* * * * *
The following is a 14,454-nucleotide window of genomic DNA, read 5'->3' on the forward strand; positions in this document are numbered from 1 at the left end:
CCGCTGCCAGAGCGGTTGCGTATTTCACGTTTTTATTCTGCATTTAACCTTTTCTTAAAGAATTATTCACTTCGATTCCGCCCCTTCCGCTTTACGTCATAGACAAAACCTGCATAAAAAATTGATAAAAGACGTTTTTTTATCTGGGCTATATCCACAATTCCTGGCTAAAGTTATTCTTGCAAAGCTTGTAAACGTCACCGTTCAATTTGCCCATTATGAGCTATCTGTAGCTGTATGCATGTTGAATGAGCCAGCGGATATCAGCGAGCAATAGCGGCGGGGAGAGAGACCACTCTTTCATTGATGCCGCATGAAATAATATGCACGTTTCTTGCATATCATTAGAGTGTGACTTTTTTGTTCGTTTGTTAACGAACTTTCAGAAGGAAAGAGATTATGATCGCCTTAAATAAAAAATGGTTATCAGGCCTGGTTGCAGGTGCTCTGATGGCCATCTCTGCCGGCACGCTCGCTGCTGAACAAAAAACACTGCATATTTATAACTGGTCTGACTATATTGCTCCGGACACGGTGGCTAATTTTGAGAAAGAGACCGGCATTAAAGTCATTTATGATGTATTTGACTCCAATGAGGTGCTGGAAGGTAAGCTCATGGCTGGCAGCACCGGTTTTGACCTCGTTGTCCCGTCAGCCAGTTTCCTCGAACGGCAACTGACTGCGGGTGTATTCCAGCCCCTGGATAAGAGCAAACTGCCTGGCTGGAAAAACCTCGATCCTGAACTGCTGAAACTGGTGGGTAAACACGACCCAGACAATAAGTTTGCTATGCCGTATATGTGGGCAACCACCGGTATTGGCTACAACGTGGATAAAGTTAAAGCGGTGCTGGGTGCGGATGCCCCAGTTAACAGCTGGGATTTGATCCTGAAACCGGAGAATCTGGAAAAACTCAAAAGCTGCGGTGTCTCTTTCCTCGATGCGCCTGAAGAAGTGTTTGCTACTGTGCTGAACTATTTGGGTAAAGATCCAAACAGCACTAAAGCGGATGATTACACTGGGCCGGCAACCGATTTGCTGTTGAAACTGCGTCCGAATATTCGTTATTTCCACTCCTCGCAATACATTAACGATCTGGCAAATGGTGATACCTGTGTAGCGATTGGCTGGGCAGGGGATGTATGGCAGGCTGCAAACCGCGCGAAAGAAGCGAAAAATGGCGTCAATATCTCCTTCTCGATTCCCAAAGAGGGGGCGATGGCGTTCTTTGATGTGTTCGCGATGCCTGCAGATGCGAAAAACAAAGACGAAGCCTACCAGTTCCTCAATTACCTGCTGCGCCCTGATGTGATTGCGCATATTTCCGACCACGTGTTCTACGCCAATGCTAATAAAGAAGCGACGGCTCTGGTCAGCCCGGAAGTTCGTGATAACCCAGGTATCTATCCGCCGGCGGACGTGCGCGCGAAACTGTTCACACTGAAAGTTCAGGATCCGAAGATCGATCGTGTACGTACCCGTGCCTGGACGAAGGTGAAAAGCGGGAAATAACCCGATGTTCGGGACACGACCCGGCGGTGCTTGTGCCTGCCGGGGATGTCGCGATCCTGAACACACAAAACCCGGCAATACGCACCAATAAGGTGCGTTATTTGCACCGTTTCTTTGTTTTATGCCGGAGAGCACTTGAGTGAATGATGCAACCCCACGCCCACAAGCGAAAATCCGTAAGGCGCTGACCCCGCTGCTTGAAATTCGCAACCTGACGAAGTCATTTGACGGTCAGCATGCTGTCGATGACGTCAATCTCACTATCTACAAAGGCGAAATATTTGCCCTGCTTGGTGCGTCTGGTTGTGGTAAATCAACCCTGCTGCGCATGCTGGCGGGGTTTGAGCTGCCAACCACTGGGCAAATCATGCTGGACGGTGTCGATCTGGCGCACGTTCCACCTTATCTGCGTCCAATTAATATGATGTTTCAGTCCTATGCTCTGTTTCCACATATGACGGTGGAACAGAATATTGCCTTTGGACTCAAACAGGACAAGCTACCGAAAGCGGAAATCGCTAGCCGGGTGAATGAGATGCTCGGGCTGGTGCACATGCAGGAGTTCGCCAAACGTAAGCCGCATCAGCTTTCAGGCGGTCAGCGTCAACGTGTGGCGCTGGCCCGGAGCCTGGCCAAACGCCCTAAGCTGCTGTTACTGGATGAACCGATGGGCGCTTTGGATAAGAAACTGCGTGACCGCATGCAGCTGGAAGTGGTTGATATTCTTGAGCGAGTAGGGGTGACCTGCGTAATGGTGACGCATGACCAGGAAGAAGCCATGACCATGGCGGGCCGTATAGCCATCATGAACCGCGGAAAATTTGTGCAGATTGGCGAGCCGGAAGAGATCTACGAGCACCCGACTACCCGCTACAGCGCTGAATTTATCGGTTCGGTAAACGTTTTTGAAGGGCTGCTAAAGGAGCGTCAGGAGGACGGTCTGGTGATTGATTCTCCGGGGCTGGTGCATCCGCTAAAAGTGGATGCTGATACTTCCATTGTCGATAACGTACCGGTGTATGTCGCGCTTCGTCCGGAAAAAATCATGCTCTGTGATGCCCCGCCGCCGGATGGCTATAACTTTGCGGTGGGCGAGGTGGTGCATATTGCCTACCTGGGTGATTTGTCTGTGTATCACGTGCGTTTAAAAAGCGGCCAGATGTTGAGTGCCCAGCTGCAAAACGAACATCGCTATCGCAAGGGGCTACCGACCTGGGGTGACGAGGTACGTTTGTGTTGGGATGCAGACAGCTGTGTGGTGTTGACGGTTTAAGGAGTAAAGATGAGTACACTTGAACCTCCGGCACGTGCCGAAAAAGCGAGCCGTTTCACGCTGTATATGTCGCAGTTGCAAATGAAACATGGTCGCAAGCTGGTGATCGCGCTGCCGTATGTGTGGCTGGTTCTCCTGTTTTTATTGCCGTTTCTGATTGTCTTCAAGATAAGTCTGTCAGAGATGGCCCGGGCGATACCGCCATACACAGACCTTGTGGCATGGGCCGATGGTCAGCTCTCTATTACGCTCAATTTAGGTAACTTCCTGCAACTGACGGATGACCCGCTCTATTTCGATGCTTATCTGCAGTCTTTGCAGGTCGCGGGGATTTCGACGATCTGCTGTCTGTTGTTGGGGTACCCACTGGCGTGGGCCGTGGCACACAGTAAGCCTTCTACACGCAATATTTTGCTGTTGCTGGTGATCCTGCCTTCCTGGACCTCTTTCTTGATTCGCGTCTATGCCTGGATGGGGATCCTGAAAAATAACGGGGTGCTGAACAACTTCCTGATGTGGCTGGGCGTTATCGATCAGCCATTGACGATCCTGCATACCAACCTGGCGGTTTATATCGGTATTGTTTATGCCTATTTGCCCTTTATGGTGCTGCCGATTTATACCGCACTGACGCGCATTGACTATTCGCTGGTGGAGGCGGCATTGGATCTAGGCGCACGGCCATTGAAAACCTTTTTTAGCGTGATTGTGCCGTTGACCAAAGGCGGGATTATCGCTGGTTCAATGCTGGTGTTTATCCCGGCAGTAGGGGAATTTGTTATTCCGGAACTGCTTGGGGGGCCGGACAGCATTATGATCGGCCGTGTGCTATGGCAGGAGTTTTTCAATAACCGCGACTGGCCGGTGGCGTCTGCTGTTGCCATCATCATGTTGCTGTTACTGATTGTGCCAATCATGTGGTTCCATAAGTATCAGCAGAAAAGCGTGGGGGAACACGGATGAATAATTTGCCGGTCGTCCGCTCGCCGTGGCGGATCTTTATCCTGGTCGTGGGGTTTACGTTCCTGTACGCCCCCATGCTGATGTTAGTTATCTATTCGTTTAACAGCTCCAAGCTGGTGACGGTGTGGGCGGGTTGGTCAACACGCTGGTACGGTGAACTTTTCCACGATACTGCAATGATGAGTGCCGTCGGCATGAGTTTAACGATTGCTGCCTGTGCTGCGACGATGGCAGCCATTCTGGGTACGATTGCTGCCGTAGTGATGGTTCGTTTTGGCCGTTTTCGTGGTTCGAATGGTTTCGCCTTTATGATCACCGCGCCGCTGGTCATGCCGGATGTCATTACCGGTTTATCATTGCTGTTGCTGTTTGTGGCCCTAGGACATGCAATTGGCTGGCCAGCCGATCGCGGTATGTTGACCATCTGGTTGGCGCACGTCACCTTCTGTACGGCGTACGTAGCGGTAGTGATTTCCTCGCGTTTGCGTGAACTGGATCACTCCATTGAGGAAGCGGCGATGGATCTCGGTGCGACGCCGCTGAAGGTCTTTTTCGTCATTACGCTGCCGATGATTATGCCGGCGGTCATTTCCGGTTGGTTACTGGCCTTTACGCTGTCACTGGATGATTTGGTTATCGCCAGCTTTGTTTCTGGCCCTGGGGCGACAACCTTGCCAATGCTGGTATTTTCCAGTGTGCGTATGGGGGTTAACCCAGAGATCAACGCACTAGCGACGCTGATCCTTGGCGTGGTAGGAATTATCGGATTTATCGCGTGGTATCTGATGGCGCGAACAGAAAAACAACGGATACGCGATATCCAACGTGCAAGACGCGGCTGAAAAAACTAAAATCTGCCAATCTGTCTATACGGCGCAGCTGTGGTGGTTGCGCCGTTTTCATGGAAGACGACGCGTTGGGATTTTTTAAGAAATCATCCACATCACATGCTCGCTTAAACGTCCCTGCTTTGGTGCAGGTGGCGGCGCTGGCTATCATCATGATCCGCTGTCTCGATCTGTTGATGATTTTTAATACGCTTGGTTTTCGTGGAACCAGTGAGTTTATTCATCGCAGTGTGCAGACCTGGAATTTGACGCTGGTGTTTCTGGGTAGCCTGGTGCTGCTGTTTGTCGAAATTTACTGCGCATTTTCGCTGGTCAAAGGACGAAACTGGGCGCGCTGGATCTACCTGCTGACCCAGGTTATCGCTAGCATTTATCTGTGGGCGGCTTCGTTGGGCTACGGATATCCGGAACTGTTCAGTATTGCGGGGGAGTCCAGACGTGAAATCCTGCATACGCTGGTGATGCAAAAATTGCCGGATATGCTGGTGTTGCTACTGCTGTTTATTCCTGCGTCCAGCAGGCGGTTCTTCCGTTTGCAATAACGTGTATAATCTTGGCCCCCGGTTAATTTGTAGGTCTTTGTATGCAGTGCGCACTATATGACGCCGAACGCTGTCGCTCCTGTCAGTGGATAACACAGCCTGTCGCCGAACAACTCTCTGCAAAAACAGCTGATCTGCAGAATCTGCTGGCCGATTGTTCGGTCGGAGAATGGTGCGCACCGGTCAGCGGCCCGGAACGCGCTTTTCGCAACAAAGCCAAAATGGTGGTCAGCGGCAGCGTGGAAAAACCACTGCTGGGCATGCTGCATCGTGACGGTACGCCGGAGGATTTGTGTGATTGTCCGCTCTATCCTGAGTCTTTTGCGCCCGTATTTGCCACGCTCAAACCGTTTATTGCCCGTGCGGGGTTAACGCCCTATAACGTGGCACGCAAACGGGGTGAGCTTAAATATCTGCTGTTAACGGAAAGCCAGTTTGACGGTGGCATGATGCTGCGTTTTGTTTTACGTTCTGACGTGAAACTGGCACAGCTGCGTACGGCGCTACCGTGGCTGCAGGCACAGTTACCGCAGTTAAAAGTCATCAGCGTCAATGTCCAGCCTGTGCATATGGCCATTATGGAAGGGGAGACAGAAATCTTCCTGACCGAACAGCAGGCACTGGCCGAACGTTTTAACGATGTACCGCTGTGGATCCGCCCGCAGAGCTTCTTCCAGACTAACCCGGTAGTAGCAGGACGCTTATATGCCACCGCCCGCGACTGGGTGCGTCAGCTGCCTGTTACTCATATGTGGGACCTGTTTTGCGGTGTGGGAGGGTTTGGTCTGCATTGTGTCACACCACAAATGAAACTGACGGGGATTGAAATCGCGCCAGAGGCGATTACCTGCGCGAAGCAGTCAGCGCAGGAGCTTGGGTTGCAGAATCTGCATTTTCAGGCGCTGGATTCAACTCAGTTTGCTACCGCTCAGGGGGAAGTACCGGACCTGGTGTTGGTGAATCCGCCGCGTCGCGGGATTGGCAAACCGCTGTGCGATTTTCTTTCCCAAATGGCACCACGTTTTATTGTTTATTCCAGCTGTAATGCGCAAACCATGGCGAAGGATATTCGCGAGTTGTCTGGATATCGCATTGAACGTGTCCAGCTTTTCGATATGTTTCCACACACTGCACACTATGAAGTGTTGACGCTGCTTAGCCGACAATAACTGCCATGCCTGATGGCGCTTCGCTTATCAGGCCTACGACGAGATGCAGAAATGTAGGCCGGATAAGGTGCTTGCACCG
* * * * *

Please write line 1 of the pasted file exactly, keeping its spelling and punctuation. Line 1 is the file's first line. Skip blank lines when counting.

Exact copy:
The following is a 14,454-nucleotide window of genomic DNA, read 5'->3' on the forward strand; positions in this document are numbered from 1 at the left end: